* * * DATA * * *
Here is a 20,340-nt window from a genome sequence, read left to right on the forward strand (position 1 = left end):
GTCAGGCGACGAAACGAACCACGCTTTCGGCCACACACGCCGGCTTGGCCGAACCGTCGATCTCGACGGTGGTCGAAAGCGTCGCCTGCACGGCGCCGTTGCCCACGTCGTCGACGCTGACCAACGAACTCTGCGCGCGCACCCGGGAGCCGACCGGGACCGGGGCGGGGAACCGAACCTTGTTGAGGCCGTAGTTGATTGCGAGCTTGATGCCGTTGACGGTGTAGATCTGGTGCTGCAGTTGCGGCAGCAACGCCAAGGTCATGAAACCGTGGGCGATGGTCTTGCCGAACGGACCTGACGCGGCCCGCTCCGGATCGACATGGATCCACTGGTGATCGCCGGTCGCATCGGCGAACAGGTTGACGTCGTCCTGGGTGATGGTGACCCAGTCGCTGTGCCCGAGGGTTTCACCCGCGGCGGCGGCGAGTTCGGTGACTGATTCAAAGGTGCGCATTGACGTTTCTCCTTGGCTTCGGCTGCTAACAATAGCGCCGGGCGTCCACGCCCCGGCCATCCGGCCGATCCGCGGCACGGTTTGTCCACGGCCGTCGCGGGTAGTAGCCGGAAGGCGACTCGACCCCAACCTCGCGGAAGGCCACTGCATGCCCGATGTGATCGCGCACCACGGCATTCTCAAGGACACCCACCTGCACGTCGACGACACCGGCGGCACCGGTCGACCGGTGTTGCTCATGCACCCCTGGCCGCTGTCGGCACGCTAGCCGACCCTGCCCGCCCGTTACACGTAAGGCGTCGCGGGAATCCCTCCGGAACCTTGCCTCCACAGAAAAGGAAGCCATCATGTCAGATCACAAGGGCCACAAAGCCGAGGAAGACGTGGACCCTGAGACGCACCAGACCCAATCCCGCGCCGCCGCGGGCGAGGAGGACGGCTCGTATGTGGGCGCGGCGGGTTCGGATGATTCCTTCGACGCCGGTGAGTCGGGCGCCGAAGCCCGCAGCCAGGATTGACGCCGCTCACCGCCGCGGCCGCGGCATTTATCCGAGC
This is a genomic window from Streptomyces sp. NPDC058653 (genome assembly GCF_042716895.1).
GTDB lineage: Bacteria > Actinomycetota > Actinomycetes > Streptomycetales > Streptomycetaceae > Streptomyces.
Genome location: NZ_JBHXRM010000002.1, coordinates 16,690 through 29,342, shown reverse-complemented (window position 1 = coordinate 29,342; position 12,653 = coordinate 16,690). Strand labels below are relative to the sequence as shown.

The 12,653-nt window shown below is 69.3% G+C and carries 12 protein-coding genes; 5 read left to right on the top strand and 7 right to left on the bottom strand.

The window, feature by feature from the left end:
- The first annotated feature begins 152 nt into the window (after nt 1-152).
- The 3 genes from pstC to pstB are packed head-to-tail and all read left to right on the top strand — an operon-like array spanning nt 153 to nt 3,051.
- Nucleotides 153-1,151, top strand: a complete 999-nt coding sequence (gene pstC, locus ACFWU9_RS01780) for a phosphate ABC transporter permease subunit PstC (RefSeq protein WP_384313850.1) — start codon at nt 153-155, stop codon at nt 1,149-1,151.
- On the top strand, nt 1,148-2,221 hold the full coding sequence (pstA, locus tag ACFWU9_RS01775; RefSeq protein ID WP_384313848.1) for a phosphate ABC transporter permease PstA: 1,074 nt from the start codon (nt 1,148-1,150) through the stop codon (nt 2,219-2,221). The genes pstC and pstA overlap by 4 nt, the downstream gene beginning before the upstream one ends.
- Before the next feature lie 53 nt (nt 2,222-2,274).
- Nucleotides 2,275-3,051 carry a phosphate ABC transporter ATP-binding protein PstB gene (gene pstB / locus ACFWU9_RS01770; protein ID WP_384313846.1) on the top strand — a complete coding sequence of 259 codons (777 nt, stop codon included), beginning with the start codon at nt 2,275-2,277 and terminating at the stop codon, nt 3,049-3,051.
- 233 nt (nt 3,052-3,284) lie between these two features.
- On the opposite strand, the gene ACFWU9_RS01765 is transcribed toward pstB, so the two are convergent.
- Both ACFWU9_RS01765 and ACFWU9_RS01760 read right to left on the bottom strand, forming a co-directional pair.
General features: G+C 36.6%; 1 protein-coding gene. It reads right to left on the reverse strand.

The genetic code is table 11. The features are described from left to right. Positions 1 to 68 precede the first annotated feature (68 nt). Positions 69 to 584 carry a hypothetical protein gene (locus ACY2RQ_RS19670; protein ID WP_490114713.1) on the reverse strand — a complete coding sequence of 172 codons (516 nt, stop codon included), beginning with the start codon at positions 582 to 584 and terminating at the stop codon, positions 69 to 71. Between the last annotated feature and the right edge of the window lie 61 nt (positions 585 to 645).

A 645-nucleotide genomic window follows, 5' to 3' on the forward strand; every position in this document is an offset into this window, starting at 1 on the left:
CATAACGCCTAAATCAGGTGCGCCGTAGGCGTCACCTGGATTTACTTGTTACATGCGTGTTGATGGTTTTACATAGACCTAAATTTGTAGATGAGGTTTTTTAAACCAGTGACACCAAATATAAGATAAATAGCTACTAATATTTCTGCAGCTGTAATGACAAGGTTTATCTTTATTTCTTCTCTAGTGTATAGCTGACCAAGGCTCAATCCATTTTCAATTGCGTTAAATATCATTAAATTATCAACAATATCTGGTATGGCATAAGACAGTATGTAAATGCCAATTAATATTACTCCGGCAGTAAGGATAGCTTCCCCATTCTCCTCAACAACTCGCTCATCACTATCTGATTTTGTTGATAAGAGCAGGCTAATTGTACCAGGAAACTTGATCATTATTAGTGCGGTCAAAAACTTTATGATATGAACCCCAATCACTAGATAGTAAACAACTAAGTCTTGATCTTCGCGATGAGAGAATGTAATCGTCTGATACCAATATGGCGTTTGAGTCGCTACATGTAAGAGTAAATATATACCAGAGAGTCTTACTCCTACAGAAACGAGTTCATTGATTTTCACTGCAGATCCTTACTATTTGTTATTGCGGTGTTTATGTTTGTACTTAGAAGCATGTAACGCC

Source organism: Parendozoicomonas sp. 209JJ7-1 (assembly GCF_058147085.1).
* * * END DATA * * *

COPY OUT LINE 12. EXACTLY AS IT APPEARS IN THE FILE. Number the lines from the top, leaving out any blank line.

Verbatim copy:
- Before the next feature lie 53 nt (nt 2,222-2,274).